Perhaps you’re planning to set up a new fence around your property, but you’re unsure of how to utilize the space between your neighbor’s fence and yours. Wouldn’t it be great to turn that empty gap into something more exciting?
The possibilities are endless! And yes, you don’t have to risk a feud with your neighbor! So, in this article, we’ll explore some creative, fun, and unique ideas to turn the gap between your neighbor’s fences and yours into something special.
But just before we get to that, let’s take a step back and consider whether you – or your neighbor – really needs to set up another fence in the first place when theres already an existing one!
Can My Neighbor Use My Fence?
Whether your neighbor can use your fence depends on three factors – the location of the fence, the laws in your area, and whether they have your consent. If you aren’t in any agreement with your neighbor and aren’t sure about what the municipal bylaws say on fence sharing, check on your area’s codes before talking to the neighbor.
Before I proceed, it’s worth mentioning that different states have different interpretations of the word “use” when it comes to fencing.
To some states, it’s occupancy, to mean that the neighbor is using their land up to the fence.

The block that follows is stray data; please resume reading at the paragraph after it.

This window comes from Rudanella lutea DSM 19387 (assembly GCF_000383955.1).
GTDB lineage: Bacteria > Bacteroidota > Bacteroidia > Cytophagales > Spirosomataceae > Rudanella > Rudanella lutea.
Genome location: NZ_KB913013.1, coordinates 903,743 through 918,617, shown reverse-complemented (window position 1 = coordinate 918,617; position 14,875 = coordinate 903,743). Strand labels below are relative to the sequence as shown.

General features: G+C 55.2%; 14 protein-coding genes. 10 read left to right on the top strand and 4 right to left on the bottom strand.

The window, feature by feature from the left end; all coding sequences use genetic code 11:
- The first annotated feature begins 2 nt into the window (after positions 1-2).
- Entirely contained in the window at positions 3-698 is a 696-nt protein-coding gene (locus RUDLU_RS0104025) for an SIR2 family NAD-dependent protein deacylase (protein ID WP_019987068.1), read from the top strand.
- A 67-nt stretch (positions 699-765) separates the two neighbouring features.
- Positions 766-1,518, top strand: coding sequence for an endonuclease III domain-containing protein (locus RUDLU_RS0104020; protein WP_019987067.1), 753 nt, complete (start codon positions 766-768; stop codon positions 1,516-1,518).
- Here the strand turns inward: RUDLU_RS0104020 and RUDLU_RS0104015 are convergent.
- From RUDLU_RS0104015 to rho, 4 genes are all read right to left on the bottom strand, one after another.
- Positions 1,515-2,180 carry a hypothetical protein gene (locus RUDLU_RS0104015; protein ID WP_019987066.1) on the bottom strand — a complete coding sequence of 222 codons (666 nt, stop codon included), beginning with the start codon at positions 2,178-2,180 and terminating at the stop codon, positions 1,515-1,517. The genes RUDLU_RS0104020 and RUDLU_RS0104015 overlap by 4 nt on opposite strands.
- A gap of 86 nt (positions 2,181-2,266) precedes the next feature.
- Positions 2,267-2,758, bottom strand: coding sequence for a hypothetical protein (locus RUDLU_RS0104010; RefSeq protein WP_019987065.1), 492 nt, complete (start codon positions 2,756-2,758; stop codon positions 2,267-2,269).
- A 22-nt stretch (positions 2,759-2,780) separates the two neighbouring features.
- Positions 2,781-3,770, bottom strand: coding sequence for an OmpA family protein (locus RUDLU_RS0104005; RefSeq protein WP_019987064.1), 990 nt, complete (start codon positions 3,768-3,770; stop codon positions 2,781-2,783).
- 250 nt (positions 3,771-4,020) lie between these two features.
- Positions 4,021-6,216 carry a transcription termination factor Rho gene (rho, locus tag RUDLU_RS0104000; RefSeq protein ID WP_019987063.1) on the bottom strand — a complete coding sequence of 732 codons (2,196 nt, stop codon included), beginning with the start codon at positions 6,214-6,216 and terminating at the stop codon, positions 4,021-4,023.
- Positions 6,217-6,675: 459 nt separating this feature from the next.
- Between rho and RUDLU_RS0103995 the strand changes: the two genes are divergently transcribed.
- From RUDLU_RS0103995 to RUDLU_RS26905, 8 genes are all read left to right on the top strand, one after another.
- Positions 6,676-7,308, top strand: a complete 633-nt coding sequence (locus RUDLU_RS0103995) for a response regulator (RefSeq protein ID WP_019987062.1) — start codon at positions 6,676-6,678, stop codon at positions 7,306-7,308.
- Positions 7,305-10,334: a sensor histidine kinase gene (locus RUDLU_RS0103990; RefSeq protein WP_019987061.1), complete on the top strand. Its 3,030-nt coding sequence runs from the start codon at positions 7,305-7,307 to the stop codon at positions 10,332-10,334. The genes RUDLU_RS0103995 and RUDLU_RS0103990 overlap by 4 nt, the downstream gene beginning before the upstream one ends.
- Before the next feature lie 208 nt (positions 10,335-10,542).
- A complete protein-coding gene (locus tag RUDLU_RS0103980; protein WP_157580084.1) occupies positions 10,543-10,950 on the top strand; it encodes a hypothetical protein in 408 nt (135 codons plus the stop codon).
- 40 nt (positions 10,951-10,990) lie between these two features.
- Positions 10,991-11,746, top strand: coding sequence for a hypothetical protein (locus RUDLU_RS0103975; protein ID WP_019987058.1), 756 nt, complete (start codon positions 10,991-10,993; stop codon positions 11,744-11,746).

To others, it means joining, or simply hooking up another fence to the already existing boundary fence. In this case, the neighbor sets up their own fence running parallel to yours, but still attach it to yours for some support or something.
The third and last meaning is that of making your boundary fence serve as part of the enclosure for their property. In this scenario, the neighbor uses your fence to complement their own fence. In other words, your fence is what completes the perimeter fencing for their home.
Now, lets get back to our question – can your neighbor “use” your fence?
The answer is: It depends.
If your fence is on the side of your property, meaning that it’s at least a few inches from the property line into your property, then your neighbor has no business using it. The fence is within your property, and any attempt to use it, especially without your consent becomes encroanchment.
If you installed the fence on the property line, the neighbor has the right to use what’s on their side of the fence (if at all there is). After all, it’s within their property!
But if the fence you installed runs perfectly along the property line, you remain the owner of it and are fully responsible for its maintenance unless the neighbor wants to use it. In case they express their willingness to use it, most city codes and laws state that they can, but they should refund one-half of the cost incurred in the installation of the fence, again unless your agreement states otherwise.